A popular misconception was that solar eclipses could be a danger to pregnant women and their unborn children, so in some cultures, young children and pregnant women were instructed to stay indoors during the blackout.


Embedded thumbnail for The Night Sky - America's Total Solar Eclipse (August 21, 2017)
The Night Sky - America's Total Solar Eclipse (August 21, 2017)

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Fly over the Great American Eclipse

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5 ways to safely view the 2017 total solar eclipse

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NASA VIDEO: Get Ready for the 2017 Solar Eclipse

Embedded thumbnail for Total Solar Eclipse March 29, 2006 Anatalya, Turkey
Total Solar Eclipse March 29, 2006 Anatalya, Turkey

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Total Solar Eclipse in Svalbard 2015 (Crowd Reaction)

A Total Solar Eclipse IN the Heart of the Mountains

For most Western North Carolinians, it will be a once-in-a-lifetime spectacle, an encounter with one of the rarest of astronomical phenomena. Go ahead and clear your calendar for Monday, August 21—a day we’ll all remember as the Great American Eclipse of 2017.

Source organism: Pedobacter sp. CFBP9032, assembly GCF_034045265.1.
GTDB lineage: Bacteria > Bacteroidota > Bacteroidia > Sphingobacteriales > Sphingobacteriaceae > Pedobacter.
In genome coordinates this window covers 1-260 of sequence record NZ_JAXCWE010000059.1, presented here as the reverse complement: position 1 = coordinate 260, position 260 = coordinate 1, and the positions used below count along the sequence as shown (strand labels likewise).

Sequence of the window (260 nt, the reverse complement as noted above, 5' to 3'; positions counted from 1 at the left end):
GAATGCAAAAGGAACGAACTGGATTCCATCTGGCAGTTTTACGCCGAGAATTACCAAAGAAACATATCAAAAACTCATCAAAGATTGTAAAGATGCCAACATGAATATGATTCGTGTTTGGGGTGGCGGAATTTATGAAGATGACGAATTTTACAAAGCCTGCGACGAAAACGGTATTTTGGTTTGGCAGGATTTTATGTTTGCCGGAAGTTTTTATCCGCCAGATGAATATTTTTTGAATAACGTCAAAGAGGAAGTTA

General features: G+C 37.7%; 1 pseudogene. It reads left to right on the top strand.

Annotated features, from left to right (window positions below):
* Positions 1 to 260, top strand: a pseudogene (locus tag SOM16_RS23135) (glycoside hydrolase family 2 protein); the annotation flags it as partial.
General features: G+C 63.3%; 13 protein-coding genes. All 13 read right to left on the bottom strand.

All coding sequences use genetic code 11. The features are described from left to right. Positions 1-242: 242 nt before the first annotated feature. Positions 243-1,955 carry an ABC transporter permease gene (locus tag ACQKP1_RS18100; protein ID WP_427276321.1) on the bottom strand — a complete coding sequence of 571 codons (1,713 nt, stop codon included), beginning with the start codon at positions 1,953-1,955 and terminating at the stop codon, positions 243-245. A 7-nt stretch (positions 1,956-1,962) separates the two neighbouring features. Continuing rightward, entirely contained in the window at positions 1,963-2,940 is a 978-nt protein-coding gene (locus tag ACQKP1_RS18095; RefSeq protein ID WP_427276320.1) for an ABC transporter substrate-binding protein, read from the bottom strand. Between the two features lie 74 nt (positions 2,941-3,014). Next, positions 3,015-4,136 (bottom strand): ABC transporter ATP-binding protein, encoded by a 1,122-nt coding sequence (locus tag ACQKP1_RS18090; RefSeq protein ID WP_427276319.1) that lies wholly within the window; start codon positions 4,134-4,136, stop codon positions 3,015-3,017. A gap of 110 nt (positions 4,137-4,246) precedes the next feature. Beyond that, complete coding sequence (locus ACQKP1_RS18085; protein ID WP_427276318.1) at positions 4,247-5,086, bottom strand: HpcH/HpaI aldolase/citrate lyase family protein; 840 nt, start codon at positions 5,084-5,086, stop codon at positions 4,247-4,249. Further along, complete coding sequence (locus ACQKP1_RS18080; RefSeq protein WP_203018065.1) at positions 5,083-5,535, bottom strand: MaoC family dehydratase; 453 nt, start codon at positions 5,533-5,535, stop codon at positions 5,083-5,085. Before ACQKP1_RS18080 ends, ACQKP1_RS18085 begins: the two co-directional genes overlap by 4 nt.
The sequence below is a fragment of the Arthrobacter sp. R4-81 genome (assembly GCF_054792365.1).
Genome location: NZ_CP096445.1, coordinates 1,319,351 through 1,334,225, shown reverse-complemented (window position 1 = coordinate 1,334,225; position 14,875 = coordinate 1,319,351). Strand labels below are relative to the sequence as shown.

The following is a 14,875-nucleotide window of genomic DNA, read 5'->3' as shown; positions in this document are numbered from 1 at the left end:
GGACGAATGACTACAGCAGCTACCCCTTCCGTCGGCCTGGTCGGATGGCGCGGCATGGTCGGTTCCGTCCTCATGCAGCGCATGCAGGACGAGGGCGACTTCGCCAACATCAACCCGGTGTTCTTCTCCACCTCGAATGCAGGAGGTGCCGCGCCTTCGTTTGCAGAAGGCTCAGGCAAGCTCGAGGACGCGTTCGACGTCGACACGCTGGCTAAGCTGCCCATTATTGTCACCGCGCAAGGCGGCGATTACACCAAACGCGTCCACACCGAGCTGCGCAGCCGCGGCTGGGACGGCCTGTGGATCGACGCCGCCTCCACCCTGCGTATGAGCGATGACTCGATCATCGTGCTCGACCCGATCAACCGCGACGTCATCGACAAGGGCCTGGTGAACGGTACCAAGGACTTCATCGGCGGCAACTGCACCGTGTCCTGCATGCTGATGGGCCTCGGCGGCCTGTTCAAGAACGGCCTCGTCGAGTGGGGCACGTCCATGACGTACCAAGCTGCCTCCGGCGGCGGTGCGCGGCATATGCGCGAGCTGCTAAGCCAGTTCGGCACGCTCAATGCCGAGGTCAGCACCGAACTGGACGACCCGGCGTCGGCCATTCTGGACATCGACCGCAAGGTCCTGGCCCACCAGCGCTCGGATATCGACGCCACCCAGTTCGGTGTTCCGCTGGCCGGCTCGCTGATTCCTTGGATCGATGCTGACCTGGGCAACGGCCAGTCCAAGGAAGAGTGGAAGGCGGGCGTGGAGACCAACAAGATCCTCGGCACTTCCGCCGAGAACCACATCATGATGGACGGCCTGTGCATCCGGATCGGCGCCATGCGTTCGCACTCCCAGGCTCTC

At about 1:15 p.m. EST, a total solar eclipse will appear over Oregon, heading southeast across the nation so that, circa 2:30 p.m., it will glide through the westernmost parts of North Carolina before continuing on to the Charleston area and out to sea. In fact, WNC will offer some of the longest and best opportunities for witnessing the eclipse. That’s because the so-called “path of totality”—a 60-mile-wide swath wherein the eclipse is 100 percent complete, with the moon blocking out the entirety of the sun— is passing right through here. For as much as two minutes and 40 seconds, the area will be blanketed in an eerie yet stunning mid-day darkness. Prior to and after the main event, a total of three hours of partial eclipse will cast the mountains in surreal shadow. With our guide to where and how it’s best to take it all in, the eclipse will be a transformative and memorable milestone.